Communism in China
The rise and fall of communism in China capture the economic, political, and social challenges that China went through in the 20th century. The rise of communism in the early part of the 20th century originated from the fact that the Chinese adopted Marxism ideology and opposed capitalism because it was a Western economic ideology. Holcombe states that Chen Duxiu started communism in 1920 when he became a Marxist and took power as the first leader of the Chinese Communist Party (264). The advocates of communism took the advantage of the economic conditions of peasants and mobilized them to support communism. In 1949, Mao Zedong became the communist leader of the People’s Republic of China and propagated communism during his reign until 1976 (Wang 84). However, the extent of communism has declined to owe to changes in economic ideologies and the stance of party members. Yongnian argues that the destruction of internal discipline, shrinkage in organizational penetration, and disruption of authority in the Chinese Communist Party have significantly led to the decline of communism (11). Hence, the death of Mao Zedong in 1976 weakened communism because he was a great proponent of Marxism.
Since 1976 when Mao Zedong died to the present day, China has undertaken massive reforms in social, economic, and political aspects of governance. Ikenberry holds that China has enhanced its social stability, adopted capitalism, and embraced capitalism in modern society (11). Evidently, since the death of Mao Zedong, cases of violence and the prevalence of civil wars have diminished in China. During the reign of Mao Zedong, communism was the dominant economic ideology, but current leaders have gradually adopted capitalistic ideologies from Western countries and incorporated them into their financial institutions and global markets. In the aspect of politics, China has adopted Western democracy, which is characterized by good governance, liberalization, and respect for human rights.
It is not justifiable to call China a communist country in 2015 because it has gradually acquired and incorporated ideologies of capitalism in its economic system. According to Coase and Wang, the economic system that China uses is no longer pure communism because it has characteristics of capitalism (200). It is impractical for China to trade in global markets competitively using the economic system of communism because most countries are using capitalism. Hence, it is not justifiable to refer to China as a communist country in this era.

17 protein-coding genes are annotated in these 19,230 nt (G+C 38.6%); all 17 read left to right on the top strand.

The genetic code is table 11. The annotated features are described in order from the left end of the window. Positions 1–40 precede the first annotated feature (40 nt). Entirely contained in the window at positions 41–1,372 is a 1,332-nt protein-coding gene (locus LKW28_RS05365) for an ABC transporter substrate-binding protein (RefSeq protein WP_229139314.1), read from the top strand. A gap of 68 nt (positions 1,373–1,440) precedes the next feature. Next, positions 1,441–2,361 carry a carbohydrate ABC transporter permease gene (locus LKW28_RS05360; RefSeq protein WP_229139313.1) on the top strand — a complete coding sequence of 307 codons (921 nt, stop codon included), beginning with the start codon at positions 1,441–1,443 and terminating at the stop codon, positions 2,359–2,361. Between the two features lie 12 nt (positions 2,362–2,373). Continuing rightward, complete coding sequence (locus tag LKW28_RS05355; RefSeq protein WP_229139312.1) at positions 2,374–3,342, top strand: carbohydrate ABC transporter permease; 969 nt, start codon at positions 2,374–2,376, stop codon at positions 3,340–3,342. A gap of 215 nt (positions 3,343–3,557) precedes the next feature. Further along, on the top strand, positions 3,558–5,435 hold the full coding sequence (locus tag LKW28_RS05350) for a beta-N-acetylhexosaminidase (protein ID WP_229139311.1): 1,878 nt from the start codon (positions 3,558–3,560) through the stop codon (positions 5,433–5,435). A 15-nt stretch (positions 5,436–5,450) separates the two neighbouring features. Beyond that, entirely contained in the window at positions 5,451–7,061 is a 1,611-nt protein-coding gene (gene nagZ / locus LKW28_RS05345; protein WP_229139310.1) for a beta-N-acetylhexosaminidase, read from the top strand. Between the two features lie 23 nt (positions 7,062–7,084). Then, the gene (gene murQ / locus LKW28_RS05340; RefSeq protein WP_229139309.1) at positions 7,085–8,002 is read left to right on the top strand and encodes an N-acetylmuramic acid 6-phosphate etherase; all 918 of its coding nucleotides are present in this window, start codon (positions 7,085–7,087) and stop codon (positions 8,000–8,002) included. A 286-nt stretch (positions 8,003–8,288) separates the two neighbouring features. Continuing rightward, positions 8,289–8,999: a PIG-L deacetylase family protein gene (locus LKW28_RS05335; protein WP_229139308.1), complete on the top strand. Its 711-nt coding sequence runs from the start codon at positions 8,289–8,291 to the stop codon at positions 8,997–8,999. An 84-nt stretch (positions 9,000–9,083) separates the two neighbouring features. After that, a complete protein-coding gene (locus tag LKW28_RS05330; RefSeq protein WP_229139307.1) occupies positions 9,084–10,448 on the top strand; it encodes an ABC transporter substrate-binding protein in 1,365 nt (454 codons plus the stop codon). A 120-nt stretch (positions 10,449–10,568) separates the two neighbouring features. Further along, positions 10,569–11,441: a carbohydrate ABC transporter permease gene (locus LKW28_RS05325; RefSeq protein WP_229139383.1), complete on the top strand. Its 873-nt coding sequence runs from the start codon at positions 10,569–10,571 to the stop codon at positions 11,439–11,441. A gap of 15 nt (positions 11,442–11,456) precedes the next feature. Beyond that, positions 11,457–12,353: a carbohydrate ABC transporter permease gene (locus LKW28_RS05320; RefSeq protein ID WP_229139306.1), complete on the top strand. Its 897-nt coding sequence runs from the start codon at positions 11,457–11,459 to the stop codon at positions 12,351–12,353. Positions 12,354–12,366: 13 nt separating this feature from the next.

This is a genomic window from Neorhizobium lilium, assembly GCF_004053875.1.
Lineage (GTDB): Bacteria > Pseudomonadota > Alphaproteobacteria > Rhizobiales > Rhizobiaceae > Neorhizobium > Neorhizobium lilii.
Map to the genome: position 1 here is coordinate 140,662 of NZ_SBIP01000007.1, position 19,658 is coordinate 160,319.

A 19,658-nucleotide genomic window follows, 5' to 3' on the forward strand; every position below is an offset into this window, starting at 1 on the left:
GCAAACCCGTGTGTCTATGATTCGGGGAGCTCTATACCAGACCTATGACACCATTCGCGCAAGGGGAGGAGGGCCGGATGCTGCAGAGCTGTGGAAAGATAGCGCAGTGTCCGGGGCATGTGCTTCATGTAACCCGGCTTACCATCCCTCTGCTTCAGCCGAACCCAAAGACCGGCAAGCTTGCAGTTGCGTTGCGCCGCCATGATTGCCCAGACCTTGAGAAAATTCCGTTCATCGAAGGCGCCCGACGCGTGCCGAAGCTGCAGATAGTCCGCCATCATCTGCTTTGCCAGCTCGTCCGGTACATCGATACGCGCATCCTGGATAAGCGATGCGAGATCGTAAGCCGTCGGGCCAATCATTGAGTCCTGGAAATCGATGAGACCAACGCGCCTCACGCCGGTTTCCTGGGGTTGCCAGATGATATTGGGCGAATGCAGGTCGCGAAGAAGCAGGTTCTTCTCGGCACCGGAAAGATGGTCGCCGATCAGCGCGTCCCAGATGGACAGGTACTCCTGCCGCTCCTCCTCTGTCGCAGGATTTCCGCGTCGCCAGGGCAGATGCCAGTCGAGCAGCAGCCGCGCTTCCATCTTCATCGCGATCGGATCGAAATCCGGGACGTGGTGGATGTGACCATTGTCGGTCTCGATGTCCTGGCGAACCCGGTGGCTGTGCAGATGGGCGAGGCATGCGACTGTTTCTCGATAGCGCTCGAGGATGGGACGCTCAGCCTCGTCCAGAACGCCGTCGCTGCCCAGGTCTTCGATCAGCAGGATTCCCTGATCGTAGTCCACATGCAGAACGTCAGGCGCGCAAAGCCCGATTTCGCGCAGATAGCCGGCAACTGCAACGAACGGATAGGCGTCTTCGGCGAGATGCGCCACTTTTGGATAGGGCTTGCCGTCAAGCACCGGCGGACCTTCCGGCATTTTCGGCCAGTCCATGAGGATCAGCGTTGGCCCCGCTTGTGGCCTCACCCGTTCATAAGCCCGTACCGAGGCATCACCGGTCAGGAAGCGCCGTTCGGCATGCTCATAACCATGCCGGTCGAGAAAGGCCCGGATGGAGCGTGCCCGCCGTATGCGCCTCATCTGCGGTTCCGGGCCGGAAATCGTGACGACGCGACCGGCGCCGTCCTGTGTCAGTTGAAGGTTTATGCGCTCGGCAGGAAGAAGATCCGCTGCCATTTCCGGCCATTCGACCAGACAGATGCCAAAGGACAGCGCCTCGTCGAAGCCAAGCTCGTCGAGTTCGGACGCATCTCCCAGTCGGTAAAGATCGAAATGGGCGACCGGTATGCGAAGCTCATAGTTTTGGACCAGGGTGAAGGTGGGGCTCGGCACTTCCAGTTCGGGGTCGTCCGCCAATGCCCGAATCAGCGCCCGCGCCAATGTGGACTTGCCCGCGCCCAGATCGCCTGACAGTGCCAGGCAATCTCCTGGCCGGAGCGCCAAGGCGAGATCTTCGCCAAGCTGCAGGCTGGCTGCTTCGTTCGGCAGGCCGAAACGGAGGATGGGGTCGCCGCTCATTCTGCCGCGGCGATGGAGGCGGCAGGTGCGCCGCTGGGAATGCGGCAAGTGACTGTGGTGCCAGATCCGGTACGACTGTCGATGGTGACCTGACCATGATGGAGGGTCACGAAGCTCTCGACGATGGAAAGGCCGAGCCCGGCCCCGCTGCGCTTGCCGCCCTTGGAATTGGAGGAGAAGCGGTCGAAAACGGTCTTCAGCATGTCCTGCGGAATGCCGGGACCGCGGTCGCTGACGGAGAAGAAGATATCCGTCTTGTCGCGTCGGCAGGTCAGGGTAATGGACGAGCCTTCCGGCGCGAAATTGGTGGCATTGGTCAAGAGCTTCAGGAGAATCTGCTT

Post-World War II Development in Japan
Japan made tremendous economic progress during the Post-World War II period. The first distinctive feature, which characterized the development after the Second World War, was industrial development. The Japanese government formulated industrial policies that promoted the establishment of diverse industries in the automobile, steel, electronics, coal, and shipping industries. The automobile and electronics industries grew exponentially during the 1960s and contributed to economic development because they dominated the competitive global markets. According to Kohama, the Japanese government boosted the automobile industry, when it gave loans to Toyota and Nissan (191). Moreover, the invention of transistors revolutionized electronics and communication industries as Sony manufactured portable radios, which dominated global markets and earned massive foreign exchange for Japan (Metzger-Court and Pascha 272). By the 1980s, Japan dominated the automobile and electronics industries, and thus, became a robust economic hub in Asia.